6. Schedule Your Tasks

        Setting a deadline for your goal is a must; it prevents you from delaying the start of your action plan. The key, however, is to be realistic. It’s highly unlikely, for example, that you’ll lose 20 pounds within two weeks. It’s even less likely that you’ll keep it off.

        What’s more, you should also assign tasks a start and end date for each action step you’ve created, as well as a timeline for when you’ll complete specific tasks. Adding them to your schedule ensures that you stay focused on these tasks when they need to happen, not letting anything else distract you.

        For example, if you schedule gym time, you won’t plan anything else during that time frame.

        Beware the temptation to double-book yourself—some activities truly can be combined, like a run while talking to a friend, but some can’t. Don’t trick yourself into thinking you can both write and catch up on Netflix simultaneously.

        While you can use a paper calendar or planner, an online calendar may be a better option. You can use it to set deadlines or reminders for when each step needs to be taken, and it can be shared with other people who need to be in the know (like your running buddy or your mentor).

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        7. Stay on Track With Healthy Habits

        Without healthy habits, it’s going to be even more challenging to reach your goal. You could hit the gym five days a week, but if you’re grabbing burgers for lunch every day, you’re undoing all your hard work.

        Let’s say your goal is more career-oriented, like becoming a better public speaker. If you practice your speeches at Toastmasters meetings but avoid situations where you’ll need to be unrehearsed—like networking gatherings or community meetings—you’re not helping yourself.

        You have to think about what will help transform you into the person you want to be, not just what’s easiest or most comfortable.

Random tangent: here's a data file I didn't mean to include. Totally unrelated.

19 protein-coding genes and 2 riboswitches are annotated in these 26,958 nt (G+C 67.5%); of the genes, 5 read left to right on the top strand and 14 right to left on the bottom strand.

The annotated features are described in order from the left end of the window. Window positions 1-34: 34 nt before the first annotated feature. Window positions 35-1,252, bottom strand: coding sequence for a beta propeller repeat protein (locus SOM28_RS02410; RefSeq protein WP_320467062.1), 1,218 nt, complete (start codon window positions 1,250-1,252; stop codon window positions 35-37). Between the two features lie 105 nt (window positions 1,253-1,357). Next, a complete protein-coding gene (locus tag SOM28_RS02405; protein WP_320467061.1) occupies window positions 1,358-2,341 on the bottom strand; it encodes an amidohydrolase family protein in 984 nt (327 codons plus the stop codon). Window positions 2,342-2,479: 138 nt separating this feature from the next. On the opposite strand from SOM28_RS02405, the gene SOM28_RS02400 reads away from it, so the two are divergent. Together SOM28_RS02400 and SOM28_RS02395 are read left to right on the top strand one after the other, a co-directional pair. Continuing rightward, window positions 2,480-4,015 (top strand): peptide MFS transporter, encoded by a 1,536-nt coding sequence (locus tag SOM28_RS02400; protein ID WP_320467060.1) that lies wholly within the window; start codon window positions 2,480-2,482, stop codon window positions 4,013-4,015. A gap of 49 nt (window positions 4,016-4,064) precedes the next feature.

8. Check off Items as You Go

        You may think you’ve spent a lot of time creating lists. Not only do they help make your goals a reality, but lists also keep your action plan organized, create urgency, and help track your progress. Because lists provide structure, they reduce anxiety.

        There’s something else special about lists of tasks completed. When you cross off a task in your action plan, your brain releases dopamine[4]. This reward makes you feel good, and you’ll want to repeat this feeling.

        If you crossed out on your calendar the days you went to the gym, you’d want to keep experiencing the satisfaction of each bold “X.” That means more motivation to go the gym consistently.

        9. Review and Reset as Necessary

        Achieving any personal goal is a process. Although it would be great if you could reach a goal overnight, it takes time. Along the way, you may experience setbacks. Instead of getting frustrated and giving up, schedule frequent reviews—daily, weekly, or monthly—to see how you’re progressing.

        If you aren’t where you’d hoped to be, you may need to alter your action plan. Rework it so you’re able to reach the goal you’ve set.

        The Bottom Line

        When you want to learn how to set goals and action plans—whether you want to lose weight, learn a new skill, or make more money—you need to create a realistic plan to get you there. It will guide you in establishing realistic steps and time frames to achieve your goal. Best of all, it will keep you on track when you stumble, and we all do.

        More on Goal Action Plans

        Featured photo credit: Estée Janssens via unsplash.com

        Reference